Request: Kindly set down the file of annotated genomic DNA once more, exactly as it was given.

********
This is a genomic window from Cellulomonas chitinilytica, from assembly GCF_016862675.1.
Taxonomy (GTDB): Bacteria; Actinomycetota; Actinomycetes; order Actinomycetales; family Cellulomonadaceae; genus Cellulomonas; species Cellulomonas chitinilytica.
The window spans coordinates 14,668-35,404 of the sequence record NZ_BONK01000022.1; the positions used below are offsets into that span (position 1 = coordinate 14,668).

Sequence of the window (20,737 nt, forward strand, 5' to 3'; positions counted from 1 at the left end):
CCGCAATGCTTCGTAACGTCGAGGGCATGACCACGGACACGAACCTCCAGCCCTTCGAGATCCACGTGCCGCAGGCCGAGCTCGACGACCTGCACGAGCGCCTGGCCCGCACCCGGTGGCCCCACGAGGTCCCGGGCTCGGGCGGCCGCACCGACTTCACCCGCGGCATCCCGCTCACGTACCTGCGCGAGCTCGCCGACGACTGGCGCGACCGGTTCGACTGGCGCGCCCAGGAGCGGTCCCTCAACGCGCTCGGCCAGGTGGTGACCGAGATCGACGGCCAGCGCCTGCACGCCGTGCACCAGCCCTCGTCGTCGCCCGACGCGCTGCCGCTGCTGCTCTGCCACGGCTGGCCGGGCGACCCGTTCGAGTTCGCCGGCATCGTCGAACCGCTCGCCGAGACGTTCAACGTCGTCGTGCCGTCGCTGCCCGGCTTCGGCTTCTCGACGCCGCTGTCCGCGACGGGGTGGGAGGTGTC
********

This is a genomic window from Cellulomonas chitinilytica, from assembly GCF_016862675.1.
Taxonomy (GTDB): Bacteria; Actinomycetota; Actinomycetes; order Actinomycetales; family Cellulomonadaceae; genus Cellulomonas; species Cellulomonas chitinilytica.
The window spans coordinates 14,668-35,404 of the sequence record NZ_BONK01000022.1; the positions used below are offsets into that span (position 1 = coordinate 14,668).

Sequence of the window (20,737 nt, forward strand, 5' to 3'; positions counted from 1 at the left end):
CCGCAATGCTTCGTAACGTCGAGGGCATGACCACGGACACGAACCTCCAGCCCTTCGAGATCCACGTGCCGCAGGCCGAGCTCGACGACCTGCACGAGCGCCTGGCCCGCACCCGGTGGCCCCACGAGGTCCCGGGCTCGGGCGGCCGCACCGACTTCACCCGCGGCATCCCGCTCACGTACCTGCGCGAGCTCGCCGACGACTGGCGCGACCGGTTCGACTGGCGCGCCCAGGAGCGGTCCCTCAACGCGCTCGGCCAGGTGGTGACCGAGATCGACGGCCAGCGCCTGCACGCCGTGCACCAGCCCTCGTCGTCGCCCGACGCGCTGCCGCTGCTGCTCTGCCACGGCTGGCCGGGCGACCCGTTCGAGTTCGCCGGCATCGTCGAACCGCTCGCCGAGACGTTCAACGTCGTCGTGCCGTCGCTGCCCGGCTTCGGCTTCTCGACGCCGCTGTCCGCGACGGGGTGGGAGGTGTC